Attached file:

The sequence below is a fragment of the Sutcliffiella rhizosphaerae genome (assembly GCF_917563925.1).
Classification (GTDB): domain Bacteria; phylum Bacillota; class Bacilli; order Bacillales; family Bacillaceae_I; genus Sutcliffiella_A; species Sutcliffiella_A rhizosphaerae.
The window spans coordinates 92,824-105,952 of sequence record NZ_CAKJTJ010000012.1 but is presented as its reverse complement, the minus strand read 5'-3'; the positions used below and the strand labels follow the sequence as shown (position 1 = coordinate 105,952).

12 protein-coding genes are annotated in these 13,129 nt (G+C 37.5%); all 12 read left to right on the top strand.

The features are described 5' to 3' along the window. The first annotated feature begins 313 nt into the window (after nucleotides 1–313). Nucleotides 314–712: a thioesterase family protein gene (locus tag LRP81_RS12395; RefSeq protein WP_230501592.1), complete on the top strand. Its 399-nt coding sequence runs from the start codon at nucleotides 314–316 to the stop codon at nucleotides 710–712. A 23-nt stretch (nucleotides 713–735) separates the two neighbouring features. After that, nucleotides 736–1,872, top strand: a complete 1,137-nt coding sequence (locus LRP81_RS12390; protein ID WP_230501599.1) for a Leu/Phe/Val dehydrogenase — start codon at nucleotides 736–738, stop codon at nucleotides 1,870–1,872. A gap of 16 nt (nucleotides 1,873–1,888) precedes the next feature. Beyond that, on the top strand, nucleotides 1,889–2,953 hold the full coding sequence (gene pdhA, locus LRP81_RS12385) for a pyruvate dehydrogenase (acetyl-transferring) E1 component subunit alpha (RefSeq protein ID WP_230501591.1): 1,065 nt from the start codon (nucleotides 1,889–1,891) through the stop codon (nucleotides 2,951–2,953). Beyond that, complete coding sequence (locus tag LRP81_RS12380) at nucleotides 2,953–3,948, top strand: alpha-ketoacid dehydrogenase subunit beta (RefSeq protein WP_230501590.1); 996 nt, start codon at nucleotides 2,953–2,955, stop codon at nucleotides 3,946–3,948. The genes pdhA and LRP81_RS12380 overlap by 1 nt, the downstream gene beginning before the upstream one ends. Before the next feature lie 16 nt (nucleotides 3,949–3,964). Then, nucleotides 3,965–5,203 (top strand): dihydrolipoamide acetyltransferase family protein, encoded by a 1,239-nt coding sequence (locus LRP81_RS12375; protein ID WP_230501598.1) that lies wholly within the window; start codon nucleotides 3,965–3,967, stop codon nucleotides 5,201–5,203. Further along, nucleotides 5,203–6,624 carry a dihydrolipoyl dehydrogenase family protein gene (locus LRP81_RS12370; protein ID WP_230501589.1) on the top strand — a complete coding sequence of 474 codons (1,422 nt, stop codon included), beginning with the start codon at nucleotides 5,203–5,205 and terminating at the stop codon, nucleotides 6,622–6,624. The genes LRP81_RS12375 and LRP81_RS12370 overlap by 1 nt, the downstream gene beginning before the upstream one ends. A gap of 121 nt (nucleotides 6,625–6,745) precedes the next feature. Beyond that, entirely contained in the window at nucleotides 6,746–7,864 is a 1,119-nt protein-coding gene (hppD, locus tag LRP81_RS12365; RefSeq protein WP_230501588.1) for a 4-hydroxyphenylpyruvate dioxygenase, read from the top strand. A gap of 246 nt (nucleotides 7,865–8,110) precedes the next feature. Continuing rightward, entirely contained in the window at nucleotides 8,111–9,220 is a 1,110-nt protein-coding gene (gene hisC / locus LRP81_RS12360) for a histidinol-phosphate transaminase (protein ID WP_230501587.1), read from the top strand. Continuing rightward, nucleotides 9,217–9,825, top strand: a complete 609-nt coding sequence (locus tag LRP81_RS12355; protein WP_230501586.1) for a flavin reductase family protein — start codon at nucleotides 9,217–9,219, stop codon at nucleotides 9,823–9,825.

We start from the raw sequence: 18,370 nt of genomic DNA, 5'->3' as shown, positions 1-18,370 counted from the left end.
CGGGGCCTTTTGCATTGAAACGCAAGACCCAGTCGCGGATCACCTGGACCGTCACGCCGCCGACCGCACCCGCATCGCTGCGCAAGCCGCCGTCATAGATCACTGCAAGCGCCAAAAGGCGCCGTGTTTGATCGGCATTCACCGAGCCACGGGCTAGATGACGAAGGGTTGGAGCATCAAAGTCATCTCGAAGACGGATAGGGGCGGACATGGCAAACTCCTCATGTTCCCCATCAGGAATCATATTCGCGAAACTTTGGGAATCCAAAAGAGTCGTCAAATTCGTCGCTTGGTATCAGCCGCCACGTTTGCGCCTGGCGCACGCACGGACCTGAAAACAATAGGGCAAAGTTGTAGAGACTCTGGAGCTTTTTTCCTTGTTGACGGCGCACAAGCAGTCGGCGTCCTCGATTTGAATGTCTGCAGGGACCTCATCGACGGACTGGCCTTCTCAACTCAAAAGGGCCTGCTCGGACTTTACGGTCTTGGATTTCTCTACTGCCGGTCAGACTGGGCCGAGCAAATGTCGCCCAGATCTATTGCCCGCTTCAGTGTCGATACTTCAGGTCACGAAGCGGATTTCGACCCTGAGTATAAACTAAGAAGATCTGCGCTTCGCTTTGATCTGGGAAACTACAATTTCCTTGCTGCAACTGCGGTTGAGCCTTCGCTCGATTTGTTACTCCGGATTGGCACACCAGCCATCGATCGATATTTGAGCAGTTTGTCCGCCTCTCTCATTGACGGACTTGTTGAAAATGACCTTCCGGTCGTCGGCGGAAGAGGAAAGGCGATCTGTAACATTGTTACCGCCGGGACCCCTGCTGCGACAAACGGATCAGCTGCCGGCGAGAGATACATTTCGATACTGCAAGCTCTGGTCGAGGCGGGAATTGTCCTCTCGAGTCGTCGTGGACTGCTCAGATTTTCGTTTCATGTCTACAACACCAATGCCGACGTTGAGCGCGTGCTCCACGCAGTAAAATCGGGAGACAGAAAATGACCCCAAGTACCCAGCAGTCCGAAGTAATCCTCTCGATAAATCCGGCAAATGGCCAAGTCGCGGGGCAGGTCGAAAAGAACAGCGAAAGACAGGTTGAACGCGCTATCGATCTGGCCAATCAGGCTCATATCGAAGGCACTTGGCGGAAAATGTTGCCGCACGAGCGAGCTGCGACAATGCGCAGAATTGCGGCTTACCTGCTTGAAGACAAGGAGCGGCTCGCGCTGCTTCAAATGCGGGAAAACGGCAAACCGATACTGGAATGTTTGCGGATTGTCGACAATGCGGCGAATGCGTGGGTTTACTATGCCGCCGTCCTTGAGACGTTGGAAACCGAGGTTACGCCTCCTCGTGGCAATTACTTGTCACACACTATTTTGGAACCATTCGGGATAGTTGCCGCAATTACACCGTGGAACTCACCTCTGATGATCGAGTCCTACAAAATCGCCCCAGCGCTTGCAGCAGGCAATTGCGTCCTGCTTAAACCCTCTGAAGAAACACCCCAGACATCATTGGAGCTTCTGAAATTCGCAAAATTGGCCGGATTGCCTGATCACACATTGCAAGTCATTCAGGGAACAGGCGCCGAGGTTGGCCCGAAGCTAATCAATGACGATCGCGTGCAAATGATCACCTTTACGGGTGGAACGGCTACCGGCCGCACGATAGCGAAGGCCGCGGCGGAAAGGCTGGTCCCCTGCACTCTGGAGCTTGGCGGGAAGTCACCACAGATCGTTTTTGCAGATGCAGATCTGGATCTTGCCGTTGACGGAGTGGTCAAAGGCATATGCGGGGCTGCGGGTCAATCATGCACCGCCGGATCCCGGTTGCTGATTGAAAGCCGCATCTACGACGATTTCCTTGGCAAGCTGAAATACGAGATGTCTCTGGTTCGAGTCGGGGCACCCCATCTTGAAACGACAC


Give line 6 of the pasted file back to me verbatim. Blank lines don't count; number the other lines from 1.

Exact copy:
We start from the raw sequence: 18,370 nt of genomic DNA, 5'->3' as shown, positions 1-18,370 counted from the left end.